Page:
• 1
    Very informative response, thank you! Is it possible that the 1 in 20 part wine was meant to highlight its divinity? Like, only the gods could create a wine so potent that it is still good when diluted so heavily?
    – alexgbelov
    Commented Mar 10, 2020 at 19:35

It seems virtually impossible to know this. Fermentation normally proceeds until the yeast go dormant because their own alcohol waste becomes too concentrated for them to tolerate. However, the level that they can tolerate depends greatly on the strain of yeast. Today, you can buy champagne yeast with a high alcohol tolerance, or other strains with much lower alcohol tolerances. They produce characteristic flavors, e.g., Sierra Nevada pale ale is famous for the taste it gets from the strain of yeast they use.

We know nothing about what strains of yeast the ancient Greeks and Romans used. They didn't know that yeast existed. In that era, your beer or wine would be naturally colonized by wild yeast from the air, but you wouldn't know that was happening because microorganisms weren't known. Any strains they may have used then would long since have mixed, evolved, etc.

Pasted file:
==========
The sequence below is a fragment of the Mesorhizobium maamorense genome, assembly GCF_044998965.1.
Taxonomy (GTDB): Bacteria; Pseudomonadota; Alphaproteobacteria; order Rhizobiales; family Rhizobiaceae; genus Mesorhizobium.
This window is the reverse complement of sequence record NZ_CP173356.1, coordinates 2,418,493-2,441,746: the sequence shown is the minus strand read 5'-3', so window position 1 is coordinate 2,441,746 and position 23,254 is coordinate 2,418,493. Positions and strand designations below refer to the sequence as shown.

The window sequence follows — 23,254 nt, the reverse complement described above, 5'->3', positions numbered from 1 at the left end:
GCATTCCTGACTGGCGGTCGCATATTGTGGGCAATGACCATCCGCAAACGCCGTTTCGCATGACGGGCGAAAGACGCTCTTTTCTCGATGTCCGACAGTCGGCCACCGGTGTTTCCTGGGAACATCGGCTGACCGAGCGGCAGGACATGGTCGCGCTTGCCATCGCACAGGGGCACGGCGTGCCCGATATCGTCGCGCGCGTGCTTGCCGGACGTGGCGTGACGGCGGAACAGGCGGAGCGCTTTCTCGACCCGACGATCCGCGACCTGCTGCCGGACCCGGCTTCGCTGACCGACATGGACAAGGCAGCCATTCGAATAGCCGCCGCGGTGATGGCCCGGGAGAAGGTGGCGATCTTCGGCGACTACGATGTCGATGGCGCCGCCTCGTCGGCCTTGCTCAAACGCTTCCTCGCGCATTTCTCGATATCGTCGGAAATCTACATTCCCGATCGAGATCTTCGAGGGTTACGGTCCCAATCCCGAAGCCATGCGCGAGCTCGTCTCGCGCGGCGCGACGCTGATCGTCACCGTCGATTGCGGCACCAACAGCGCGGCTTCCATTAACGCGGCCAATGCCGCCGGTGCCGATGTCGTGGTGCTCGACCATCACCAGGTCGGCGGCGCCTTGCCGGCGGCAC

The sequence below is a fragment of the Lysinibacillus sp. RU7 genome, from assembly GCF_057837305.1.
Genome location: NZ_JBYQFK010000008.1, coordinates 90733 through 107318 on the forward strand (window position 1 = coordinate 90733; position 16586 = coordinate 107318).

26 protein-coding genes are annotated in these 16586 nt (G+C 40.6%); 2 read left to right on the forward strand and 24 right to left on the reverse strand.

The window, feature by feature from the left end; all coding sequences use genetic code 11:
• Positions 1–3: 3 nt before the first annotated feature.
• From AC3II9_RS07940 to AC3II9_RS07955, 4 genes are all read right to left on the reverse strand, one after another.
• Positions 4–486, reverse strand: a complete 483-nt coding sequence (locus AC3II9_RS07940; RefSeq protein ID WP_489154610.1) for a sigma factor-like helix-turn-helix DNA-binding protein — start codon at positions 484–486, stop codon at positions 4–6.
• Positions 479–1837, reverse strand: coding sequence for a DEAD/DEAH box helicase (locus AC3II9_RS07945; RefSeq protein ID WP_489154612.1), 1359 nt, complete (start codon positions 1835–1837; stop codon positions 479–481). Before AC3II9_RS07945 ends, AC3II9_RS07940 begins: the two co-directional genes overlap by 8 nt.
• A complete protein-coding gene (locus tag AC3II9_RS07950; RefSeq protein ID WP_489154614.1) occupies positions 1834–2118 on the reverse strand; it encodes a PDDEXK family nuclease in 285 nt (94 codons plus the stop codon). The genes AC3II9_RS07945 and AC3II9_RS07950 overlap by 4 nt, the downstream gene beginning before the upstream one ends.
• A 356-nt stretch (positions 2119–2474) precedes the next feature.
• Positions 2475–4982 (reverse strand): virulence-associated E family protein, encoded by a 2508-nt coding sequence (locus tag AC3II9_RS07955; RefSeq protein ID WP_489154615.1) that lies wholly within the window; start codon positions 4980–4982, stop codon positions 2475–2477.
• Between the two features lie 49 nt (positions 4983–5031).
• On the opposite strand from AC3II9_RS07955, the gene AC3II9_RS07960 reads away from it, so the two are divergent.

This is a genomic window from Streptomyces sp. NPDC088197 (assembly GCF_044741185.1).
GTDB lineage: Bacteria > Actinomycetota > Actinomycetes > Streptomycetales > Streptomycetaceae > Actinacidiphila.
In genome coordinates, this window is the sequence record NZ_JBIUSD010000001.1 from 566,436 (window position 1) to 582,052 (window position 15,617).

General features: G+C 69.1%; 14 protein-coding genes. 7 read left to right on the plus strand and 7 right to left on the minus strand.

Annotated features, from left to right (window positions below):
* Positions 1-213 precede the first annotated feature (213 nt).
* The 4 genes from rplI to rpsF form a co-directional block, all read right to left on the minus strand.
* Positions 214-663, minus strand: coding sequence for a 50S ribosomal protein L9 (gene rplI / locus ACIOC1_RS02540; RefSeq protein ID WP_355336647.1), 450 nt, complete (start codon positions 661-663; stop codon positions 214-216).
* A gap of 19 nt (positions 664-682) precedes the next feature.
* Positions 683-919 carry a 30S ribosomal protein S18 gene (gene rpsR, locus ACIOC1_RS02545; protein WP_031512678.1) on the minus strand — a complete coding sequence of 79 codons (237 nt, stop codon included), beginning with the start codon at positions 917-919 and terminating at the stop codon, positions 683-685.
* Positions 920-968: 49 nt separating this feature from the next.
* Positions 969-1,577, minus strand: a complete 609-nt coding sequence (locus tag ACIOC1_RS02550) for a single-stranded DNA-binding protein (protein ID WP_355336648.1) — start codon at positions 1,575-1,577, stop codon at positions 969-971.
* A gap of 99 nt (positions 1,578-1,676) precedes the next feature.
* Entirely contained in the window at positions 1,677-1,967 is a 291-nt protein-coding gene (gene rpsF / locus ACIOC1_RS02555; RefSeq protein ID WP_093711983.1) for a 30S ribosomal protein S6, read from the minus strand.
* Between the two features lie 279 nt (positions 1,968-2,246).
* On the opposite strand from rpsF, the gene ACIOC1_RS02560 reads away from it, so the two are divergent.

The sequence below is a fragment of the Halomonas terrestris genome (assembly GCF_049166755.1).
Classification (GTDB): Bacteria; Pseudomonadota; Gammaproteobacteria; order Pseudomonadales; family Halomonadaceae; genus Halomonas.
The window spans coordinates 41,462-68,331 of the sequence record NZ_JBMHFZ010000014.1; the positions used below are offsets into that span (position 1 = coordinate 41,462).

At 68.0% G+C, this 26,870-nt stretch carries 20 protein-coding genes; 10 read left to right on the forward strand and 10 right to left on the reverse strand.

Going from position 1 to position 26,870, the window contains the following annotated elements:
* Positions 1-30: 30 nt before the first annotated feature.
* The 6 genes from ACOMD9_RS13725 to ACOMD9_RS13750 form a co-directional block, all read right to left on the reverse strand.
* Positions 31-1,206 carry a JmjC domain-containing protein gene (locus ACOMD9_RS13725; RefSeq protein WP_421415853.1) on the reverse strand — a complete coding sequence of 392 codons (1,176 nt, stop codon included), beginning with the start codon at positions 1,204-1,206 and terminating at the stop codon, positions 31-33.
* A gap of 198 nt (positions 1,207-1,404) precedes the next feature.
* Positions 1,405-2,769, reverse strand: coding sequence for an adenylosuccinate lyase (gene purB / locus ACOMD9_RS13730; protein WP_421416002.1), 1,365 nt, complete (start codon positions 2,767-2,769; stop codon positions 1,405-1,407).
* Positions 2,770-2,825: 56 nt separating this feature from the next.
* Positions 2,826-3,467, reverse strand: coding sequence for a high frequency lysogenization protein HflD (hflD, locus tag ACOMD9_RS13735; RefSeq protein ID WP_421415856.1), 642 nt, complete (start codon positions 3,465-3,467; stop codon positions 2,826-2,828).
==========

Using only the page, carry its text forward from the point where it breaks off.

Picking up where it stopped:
Today, we use a hydrometer to measure the specific gravity of wine and beer as it's brewing. This can be used to calculate the alcohol content, since alcohol is less dense than water. But the ancients didn't have any such technology, or the mathematical and scientific knowledge to carry out and analyze the measurements.

  • There is a good discussion on ancient recipes mentioning yeast being used in starters for beer making, with a little bit of cross over on wine making over at: alcohol.stackexchange.com/questions/401/… In early days, the blessing of crushed grapes in a vat would include the pouring of wine from a bottle (presumably containing lees with resident good yeast) involving a previous vintage. That would have acted as a starter. Classic Bordeaux yeast, with an alcohol tolerance of 15% +, might have been similar to what the Romans worked with.
    – Jess
    Commented Oct 7, 2021 at 5:31